Britain seemed like a place straight out of a fairytale, which was why Hello Kitty was conceived to be a British human girl.

Hello Kitty doesn't need a mouth because she communicates with her heart

source: netflix

One of the most important aspects of Hello Kitty's design is her lack of mouth. For a brief period of time in the '80s the character was given a mouth for the film Kitty and Mimi’s New Umbrella, but fans were really against the change, so in the '90s her mouth was erased. Yamaguchi explains:

Fans who watched the film remarked that with a mouth, it is not Hello Kitty at all. It is then in 1990 that I decided to remove the mouth.

The reason behind the lack of mouth and blank face is a simple one, Sanrio wants fans to project their own emotions and feelings onto Hello Kitty. This doesn't just make the product easier to sell, it makes Kitty a character that everyone can relate to.

What is Kawaii culture?

source: tokyo girls update

One of the reasons that Hello Kitty sells so well is thanks to the overwhelming kawaii culture of Japan. Meaning "lovely," "lovable," "cute," or "adorable," kawaii can be anything as long as it's childlike and sweet. Kawaii comes from 11th century Japanese literature, and while it was initially used to describe someone who was just kind of sad, the meaning has changed to envelope the culture of cuteness that started in Japan and expanded worldwide.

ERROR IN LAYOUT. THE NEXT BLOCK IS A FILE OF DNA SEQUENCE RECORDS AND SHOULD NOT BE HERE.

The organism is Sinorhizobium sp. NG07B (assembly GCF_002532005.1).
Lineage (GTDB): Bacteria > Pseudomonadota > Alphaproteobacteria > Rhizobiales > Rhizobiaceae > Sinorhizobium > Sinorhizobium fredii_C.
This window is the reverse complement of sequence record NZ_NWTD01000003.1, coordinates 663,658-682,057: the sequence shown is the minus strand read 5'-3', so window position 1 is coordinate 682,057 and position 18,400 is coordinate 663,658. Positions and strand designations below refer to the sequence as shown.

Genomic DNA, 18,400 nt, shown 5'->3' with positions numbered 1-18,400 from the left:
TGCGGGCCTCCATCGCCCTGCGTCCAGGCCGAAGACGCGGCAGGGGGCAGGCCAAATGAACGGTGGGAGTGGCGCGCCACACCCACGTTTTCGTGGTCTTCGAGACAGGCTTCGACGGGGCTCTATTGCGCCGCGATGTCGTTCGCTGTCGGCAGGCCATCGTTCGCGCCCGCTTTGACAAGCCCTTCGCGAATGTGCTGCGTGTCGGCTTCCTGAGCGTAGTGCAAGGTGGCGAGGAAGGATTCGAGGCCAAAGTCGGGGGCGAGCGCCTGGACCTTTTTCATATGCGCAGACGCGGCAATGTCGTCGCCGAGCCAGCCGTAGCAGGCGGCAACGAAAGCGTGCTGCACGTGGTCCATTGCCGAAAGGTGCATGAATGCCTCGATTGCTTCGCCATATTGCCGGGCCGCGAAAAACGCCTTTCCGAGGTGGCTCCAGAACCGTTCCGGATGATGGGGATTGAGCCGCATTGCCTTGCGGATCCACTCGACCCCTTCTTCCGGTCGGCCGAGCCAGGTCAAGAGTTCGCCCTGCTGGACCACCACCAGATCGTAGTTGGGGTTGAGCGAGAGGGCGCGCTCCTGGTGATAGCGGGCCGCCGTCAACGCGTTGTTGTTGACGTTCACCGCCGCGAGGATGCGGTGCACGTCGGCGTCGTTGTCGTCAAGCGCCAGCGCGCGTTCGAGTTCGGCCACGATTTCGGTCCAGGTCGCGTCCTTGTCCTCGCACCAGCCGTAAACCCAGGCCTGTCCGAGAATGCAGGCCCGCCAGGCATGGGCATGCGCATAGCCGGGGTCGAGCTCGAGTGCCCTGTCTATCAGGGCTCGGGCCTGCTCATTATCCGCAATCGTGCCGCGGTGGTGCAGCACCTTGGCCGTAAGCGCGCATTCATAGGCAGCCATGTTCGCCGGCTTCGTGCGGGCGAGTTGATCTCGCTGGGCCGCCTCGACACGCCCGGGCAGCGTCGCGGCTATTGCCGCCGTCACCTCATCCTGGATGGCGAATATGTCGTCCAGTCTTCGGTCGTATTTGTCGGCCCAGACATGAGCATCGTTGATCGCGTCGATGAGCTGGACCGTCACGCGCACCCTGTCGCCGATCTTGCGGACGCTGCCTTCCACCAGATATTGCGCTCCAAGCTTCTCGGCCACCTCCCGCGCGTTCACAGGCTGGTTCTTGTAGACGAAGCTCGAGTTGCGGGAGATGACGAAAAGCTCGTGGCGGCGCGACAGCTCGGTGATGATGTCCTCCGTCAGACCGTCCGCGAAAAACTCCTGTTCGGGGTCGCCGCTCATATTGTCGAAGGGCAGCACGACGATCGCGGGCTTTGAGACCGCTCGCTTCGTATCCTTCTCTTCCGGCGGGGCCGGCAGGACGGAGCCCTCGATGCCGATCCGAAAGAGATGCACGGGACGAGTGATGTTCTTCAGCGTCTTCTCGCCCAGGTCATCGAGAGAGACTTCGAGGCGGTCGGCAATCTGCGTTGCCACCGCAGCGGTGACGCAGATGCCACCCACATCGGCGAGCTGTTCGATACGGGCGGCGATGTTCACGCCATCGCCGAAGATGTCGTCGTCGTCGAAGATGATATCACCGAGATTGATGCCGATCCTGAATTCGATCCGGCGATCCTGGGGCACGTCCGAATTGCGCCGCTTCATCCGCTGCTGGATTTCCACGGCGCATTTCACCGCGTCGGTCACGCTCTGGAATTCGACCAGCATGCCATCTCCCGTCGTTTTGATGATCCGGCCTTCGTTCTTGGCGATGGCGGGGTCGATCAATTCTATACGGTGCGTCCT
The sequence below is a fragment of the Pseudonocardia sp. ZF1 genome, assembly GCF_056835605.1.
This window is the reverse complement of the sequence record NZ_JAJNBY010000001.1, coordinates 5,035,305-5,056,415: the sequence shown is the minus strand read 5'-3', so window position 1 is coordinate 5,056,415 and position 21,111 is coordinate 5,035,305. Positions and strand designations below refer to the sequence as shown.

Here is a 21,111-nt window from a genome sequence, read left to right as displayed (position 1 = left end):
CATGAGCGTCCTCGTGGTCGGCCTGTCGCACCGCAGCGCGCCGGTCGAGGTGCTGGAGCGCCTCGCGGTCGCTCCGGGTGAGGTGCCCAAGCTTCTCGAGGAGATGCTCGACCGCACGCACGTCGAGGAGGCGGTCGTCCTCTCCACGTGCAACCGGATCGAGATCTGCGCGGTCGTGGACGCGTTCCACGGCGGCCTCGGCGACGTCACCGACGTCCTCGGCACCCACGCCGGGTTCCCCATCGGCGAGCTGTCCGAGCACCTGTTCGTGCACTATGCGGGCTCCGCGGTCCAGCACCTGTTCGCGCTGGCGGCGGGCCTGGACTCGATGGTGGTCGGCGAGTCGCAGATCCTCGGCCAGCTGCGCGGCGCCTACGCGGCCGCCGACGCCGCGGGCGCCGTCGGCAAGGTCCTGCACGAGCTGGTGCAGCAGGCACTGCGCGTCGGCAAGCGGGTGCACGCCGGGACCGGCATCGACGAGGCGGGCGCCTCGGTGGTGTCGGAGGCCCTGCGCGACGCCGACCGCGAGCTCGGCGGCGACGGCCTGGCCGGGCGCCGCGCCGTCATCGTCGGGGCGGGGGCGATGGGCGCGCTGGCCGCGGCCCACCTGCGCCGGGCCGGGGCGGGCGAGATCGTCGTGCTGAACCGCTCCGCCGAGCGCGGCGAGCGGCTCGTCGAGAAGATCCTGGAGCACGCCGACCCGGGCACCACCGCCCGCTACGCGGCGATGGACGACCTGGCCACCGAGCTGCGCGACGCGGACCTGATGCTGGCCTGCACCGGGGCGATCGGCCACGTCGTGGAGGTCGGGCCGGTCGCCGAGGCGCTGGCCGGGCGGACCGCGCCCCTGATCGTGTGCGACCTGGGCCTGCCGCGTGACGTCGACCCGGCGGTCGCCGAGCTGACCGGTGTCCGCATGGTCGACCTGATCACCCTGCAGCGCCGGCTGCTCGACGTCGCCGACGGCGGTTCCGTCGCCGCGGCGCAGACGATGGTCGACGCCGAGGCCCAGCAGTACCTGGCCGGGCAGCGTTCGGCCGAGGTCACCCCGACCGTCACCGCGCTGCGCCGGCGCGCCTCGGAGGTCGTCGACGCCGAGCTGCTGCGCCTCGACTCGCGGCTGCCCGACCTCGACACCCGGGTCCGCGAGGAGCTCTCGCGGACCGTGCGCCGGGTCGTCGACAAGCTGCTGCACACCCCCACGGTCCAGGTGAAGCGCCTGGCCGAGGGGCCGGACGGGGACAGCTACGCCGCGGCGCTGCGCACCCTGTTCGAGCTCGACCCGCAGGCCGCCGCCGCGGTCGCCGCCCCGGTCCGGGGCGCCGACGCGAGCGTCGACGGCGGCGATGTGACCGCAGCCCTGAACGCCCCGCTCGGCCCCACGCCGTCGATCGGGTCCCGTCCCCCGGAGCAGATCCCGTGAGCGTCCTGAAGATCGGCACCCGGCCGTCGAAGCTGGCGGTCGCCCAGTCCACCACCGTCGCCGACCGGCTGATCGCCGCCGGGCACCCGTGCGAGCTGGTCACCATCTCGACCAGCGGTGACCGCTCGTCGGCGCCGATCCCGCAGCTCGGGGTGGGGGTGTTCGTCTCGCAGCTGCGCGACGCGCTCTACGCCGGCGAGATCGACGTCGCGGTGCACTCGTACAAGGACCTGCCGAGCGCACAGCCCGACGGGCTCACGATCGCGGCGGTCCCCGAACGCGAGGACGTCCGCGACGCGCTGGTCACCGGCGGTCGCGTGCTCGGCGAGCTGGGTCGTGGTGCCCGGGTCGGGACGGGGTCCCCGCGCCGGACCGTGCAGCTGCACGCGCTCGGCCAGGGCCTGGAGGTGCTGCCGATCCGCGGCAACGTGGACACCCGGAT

Hello Kitty's rise to popularity goes hand in hand with kawaii culture, which began in earnest in the early '70s with cute handwriting and cute characters plastered on lunchboxes, notebooks, pencils, you name it.

Hello Kitty became a household name in the '90s

source: new straits times

Even though Hello Kitty was seriously popular in the 1970s, it was the last decade of the 20th century that turned the character into a global phenomenon. The character didn't go away in the '80s, she actually starred in Hello Kitty's Furry Tale Theater in 1987, but in the '90s Sanrio began advertising the character to older teens and adults who either missed out on the Hello Kitty fad the first time around, or couldn't afford the merchandise when they were children.

The '90s had a retro boom that saw looks from the late '60s and pretty much all of the '70s return in one way or another, and the aesthetic pleasure of Hello Kitty on top of its vintage cool made it the perfect thing to plaster on shirts, backpacks, and wallets, turning the character from a creature with a cult following into a fiscal juggernaut. Author Helen McCarthy explains: